#33  
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Originally Posted by CliffordK View Post
I always expected that very few Schwinn Varsity bikes were ever returned for a replacement frame under their warranty (which I believe now is expired).
The old Schwinn lifetime warranty expired the day Schwinn was sold in bankruptcy court back in 1991.
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Old 10-16-19, 10:03 AM
  #34  
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The only reason I say that is because currently, they are the only bikes they are able to make an actual profit on and are unlike any other folding bike in the world. I personally believe, if done right, the Haul-a-Day and the Oregon Traveller are what will make the company the most profit. It will take marketing effort to get there but I had already put some good time into that effort and was just waiting for the word go...which I never got. So many missed opportunities because they were not "ready" to make the leap. I had a functional Oregon Traveller sitting behind me at my desk for months just waiting...and waiting...and waiting. Shot video and photos of it in use, web page built and just needed some final touches to ensure we had all the facts straight about it(technical info that I just didn't know and could not get from anyone). To say the least...I was not the only one frustrated there with how things were run. This is why I will hold firm to the fact that BF does not NEED the Scholz family to keep going. I could see Hanna staying in a marketing/outreach role but that is about it. Being President of that company with Alan still involved is crushing her soul...literally. She is a very sweet person and needs to be in a role that fits her nature instead of fighting it each day.
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Old 10-16-19, 10:11 AM
  #35  
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Obviously on the outside I haven't seen profit margins on each bike.

I'd have to wonder how much cheaper it is to make an OSATA frame than a Pocket Rocket frame. Is the different seatpost and other aspects more marketing than any actual cheap part?

Of course, groupsets and other finishing components can vary tremendously in cost, but I'm not sure could fully account for a $1000 vs $2000 bike.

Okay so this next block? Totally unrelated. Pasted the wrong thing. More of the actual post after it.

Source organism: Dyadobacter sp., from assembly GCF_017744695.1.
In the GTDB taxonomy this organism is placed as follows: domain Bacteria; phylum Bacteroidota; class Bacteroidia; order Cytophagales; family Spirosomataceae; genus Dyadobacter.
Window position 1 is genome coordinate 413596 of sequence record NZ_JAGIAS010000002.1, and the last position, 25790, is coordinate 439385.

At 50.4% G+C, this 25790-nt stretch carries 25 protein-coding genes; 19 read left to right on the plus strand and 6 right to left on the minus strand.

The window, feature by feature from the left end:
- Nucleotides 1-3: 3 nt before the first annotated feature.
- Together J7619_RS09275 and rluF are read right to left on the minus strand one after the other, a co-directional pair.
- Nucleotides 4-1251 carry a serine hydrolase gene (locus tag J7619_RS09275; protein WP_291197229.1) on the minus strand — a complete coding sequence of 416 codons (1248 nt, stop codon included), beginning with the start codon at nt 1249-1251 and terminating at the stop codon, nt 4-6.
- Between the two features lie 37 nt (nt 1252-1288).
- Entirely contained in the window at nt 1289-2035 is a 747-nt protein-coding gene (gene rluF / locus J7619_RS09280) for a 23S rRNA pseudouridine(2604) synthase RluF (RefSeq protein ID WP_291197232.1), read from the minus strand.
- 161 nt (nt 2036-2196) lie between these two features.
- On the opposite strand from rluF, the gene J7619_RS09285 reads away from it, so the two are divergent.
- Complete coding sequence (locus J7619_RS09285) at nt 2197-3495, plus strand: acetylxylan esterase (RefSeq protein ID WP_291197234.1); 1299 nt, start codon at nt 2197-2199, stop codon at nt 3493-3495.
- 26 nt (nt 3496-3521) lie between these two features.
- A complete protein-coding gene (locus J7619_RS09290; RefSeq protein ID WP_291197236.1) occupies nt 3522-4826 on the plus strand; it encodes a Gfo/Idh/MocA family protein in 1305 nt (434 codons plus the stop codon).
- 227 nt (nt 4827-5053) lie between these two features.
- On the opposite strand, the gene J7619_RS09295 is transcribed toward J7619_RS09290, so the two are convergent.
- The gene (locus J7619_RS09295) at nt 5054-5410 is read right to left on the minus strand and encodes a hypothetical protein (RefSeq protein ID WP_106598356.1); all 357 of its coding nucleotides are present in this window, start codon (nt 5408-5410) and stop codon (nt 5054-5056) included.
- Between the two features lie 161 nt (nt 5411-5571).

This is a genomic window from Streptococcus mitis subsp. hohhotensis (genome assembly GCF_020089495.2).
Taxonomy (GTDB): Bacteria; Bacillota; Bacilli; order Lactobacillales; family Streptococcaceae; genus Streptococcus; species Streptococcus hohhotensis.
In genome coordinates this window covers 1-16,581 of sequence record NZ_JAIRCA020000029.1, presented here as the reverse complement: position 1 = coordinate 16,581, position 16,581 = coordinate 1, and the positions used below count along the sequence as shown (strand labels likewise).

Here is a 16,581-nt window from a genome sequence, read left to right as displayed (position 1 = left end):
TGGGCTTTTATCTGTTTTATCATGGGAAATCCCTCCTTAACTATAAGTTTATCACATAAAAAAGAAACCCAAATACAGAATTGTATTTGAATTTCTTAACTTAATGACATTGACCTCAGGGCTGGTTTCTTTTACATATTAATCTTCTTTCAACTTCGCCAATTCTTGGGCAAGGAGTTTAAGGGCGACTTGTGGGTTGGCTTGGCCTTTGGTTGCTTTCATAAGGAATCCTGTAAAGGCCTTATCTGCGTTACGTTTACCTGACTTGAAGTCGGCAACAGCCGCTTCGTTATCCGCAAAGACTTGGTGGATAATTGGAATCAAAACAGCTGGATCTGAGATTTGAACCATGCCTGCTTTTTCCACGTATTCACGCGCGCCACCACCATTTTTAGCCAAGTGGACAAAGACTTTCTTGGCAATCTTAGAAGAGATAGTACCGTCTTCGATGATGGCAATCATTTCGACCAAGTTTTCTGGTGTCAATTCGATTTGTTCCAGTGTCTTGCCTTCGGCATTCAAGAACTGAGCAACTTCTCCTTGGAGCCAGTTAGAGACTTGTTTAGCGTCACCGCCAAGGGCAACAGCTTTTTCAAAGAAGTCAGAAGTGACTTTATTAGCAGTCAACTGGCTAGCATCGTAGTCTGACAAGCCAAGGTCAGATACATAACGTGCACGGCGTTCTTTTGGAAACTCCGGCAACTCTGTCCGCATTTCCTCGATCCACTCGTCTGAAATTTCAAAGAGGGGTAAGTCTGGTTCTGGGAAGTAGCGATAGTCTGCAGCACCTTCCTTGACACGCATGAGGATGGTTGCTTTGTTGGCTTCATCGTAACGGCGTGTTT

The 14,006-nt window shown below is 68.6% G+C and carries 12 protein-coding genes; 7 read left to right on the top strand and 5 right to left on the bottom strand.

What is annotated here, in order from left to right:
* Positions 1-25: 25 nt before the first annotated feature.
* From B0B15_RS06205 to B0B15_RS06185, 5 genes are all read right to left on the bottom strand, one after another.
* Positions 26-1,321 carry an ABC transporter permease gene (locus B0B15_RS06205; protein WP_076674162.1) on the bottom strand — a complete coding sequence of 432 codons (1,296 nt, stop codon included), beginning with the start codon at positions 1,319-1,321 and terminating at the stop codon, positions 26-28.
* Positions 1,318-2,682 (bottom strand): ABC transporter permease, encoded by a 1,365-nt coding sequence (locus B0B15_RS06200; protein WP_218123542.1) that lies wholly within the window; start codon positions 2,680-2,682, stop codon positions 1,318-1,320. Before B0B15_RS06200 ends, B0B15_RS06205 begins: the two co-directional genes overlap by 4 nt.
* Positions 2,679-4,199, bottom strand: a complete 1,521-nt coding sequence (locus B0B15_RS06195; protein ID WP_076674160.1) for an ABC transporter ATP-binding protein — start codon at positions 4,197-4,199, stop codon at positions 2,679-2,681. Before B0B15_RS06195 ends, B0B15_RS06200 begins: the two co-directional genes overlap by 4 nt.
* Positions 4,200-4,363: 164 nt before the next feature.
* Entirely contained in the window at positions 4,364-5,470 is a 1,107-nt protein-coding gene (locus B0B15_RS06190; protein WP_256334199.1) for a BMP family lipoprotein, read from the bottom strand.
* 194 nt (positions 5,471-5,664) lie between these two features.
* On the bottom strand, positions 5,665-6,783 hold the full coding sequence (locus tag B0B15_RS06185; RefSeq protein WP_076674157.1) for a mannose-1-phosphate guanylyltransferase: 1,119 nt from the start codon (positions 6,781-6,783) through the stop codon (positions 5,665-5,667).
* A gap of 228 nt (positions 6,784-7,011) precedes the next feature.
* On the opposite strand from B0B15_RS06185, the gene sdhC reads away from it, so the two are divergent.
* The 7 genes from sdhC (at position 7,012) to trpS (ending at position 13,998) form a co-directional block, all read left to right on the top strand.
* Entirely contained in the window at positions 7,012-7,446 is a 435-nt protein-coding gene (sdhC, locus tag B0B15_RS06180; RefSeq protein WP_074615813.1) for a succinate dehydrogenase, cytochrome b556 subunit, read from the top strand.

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Old 10-16-19, 10:14 AM
  #36  
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Selling a business like this at a time like this is a hard thing. I felt really bad a couple years ago when legendary builder (of non-folding bikes) Bruce Gordon tried to sell his shop and couldn't find any buyers.
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Old 10-16-19, 10:31 AM
  #37  
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Originally Posted by tcs View Post
What is BikeFriday in 2019?

An adventure/travel bike company? (New World Tourist, Llama, Pocket Rocket, Two'sday)

A city bike company? (pakiT)

A cargo bike company? (Haul-a-day)

A special needs bike company? (Bantam)

A fleet bike company? (OSATA)

An e-bike company?

Wait, you're telling me this little company is all of the above?

Okay, Mr./Ms./Gender-neutral-honorific-title Marketing Manager with basically no budget, how do you reach your target audience(s)?
Interesting to look at it that way.

Kid's bike company? If any can actually afford it?

I think all of their wheels fall in the 305 to 451 group. Mostly folders, although some that don't fold easily (OSATA/haul-a-day).

There is no reason why they couldn't make 700c sized bikes. Perhaps even selling them through a completely different marketing system, so few might even notice the cross-over.

Could they expand into the Rivendell market (which we all know also gets cash strapped this time of year). Perhaps even sell to Rivendell.

Yes, I know, brazing vs welding...

If they could get a solid pre-order, even if it is COD, they might be able to get the bank loans to do winter manufacturing.
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Old 10-16-19, 11:44 AM